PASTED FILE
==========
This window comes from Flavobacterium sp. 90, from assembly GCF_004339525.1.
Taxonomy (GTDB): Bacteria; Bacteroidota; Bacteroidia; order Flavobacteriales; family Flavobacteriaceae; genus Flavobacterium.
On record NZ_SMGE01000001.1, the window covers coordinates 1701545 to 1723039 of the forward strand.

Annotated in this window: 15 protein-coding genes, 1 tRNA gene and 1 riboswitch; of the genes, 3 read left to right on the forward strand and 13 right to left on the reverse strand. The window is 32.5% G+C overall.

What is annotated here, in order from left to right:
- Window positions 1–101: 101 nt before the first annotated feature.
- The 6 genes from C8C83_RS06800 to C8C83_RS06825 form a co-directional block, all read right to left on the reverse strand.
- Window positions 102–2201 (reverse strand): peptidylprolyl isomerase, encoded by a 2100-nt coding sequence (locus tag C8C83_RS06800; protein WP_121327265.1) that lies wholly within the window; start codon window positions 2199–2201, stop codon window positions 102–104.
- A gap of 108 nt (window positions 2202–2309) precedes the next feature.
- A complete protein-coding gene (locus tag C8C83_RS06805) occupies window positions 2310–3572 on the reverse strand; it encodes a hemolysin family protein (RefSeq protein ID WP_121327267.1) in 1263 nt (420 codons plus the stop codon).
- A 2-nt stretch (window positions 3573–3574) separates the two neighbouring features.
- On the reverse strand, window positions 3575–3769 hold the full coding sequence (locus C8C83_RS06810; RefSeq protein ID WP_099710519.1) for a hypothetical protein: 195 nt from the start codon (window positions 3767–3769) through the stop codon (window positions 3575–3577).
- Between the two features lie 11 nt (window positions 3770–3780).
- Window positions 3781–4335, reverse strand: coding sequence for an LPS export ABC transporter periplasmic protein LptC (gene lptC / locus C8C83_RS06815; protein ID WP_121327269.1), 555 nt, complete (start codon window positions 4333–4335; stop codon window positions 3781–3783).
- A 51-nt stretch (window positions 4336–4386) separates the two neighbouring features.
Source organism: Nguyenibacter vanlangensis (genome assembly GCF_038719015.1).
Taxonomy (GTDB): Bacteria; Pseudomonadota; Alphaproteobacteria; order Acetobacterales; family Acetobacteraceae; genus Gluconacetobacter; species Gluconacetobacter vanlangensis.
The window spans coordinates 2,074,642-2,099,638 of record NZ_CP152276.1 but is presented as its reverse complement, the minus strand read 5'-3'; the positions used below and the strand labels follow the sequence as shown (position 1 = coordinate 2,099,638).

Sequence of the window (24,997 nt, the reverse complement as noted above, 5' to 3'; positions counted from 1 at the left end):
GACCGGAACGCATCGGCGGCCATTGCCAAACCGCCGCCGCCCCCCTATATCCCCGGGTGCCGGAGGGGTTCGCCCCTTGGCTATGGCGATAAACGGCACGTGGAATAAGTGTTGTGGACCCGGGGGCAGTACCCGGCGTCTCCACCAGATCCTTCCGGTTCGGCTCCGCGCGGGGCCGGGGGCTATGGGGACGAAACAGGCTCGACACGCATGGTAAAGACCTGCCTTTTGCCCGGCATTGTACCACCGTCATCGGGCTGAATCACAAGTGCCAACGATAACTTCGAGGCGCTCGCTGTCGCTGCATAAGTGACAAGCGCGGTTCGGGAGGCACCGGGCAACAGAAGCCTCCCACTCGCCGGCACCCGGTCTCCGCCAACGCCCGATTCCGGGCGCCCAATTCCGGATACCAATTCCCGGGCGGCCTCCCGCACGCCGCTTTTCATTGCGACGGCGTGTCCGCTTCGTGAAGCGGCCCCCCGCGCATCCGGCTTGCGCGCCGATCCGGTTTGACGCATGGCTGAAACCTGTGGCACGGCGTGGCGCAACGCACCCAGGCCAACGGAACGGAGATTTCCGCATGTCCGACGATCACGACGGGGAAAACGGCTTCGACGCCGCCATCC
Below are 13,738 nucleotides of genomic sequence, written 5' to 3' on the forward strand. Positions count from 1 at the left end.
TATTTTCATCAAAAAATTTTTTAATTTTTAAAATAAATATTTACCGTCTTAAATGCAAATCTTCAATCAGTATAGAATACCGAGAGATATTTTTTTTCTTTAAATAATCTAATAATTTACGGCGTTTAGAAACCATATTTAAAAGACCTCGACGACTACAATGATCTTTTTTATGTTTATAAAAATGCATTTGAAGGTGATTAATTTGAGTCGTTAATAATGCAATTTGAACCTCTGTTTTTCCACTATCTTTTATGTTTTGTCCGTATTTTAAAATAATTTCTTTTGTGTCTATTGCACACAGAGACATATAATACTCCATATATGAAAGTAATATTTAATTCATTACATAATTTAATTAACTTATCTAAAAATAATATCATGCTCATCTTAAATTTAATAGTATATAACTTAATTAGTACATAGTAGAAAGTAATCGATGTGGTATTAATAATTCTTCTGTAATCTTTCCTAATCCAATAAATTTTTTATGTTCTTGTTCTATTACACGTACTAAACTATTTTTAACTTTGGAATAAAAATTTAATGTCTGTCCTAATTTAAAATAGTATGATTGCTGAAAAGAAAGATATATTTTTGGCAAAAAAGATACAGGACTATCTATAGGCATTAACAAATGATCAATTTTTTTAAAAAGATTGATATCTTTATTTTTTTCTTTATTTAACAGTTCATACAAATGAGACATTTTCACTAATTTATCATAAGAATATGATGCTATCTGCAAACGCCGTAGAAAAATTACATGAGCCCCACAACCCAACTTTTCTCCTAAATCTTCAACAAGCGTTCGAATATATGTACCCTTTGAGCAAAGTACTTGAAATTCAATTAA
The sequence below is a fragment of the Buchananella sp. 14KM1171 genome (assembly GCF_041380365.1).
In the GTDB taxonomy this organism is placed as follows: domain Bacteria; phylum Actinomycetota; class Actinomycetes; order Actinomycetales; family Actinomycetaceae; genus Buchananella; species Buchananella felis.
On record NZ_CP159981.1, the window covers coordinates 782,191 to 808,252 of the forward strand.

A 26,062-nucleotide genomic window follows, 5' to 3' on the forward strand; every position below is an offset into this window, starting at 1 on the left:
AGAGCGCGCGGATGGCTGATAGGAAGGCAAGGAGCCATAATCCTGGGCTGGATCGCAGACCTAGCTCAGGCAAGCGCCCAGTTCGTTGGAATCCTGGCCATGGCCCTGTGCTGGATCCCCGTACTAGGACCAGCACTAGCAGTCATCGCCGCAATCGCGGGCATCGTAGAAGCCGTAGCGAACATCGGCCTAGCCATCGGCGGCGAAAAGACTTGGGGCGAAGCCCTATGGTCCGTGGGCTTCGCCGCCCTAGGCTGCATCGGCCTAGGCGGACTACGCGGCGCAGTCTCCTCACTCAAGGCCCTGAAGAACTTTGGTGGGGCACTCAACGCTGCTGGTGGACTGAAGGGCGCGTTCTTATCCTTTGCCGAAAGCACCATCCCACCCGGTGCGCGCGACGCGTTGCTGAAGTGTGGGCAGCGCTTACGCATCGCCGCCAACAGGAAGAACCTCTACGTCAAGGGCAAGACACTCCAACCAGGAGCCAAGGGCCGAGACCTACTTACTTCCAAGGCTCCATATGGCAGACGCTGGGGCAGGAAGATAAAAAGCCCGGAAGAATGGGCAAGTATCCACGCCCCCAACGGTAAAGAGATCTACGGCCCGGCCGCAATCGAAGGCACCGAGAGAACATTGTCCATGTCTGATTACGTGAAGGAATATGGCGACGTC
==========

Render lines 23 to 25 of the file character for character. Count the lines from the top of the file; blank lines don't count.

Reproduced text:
The sequence below is a fragment of the Buchananella sp. 14KM1171 genome (assembly GCF_041380365.1).
In the GTDB taxonomy this organism is placed as follows: domain Bacteria; phylum Actinomycetota; class Actinomycetes; order Actinomycetales; family Actinomycetaceae; genus Buchananella; species Buchananella felis.
On record NZ_CP159981.1, the window covers coordinates 782,191 to 808,252 of the forward strand.